Its rigidity leads to great feedback from knife mechanisms as vibrations travel very well through the body of the knife.
Carbon Fiber scales are incredibly rigid and lightweight
Aluminum is a popular knife handle material owing to its light weight, relatively high strength, and to the extremely hard anodized surface that can be applied to it inexpensively.
The Benchmade 940 is a very popular pocketknife featuring an aluminum handle.
Aluminum is a stiff and rigid metal, that is corrosion resistant, easily machined, and easily anodized. Anodization creates an aluminum oxide coating on the surface of the aluminum.
This extremely hard material is also easily dyed to almost any color offering knifemakers a remarkable range of design choices at a pricepoint that makes knives cheaper to produce, especially when compared to titanium handled knives.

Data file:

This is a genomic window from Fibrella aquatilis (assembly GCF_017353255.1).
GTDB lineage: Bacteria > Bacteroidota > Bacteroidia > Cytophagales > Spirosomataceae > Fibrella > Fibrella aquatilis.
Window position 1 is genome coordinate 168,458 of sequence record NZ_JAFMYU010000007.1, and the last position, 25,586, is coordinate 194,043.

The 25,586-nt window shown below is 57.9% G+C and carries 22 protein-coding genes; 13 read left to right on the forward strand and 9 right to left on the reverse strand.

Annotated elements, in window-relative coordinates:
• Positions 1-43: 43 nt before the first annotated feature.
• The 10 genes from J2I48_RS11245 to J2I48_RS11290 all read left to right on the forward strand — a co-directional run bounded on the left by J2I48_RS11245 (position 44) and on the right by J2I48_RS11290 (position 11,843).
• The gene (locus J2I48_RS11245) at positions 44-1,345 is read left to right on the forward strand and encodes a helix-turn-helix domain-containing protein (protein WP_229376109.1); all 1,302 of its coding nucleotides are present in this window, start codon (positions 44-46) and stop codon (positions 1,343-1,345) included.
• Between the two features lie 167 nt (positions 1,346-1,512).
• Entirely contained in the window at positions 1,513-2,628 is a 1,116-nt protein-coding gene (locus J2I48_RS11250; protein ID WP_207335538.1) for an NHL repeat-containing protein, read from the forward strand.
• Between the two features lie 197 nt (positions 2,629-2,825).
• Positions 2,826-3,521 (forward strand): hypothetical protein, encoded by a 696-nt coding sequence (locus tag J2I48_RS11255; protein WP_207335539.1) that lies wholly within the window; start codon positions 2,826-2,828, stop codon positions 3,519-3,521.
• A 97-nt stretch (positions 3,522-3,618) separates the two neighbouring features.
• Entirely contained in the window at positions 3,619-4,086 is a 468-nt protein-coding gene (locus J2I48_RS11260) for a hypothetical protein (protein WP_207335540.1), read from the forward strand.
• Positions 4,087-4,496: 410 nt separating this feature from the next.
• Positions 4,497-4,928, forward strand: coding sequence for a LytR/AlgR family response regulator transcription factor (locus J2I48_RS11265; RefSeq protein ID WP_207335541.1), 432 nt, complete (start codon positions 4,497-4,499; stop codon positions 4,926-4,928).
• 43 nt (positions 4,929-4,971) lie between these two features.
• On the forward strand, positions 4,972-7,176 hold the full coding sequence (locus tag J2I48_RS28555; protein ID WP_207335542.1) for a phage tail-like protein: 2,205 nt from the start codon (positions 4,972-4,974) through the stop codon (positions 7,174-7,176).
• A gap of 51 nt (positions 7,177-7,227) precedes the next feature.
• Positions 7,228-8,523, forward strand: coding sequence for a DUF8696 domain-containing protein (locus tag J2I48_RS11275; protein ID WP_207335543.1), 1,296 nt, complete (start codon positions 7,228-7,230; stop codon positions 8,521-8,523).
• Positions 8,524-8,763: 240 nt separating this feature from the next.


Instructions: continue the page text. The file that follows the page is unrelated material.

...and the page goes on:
Titanium represents the current state of the art in metal knife handle materials. Far stronger than aluminum, twice as stiff, and far more corrosion resistant, Titanium is a remarkable material that is hard to beat as a handle material.
Titanium handles are extremely strong and resilient, but pick up scratches easily
In addition to being strong and lightweight, titanium has excellent fatigue characteristics, and elastic properties meaning that lockbars will never wear out or lose tension due to overuse on titanium knives.
Titanium also features relatively low heat conductivity, giving Titanium handles a natural feel as they transfer temperatures poorly to the hand.
If titanium has a downside it is that titanium is a relatively soft metal, meaning titanium handles pick up scuffs and scratches easily.
For this reason, many makers will apply stonewash finishes to disguise the scratches that the knife will pick up in everyday use.
Knife Pivot Lube is compatible with all knife handle types.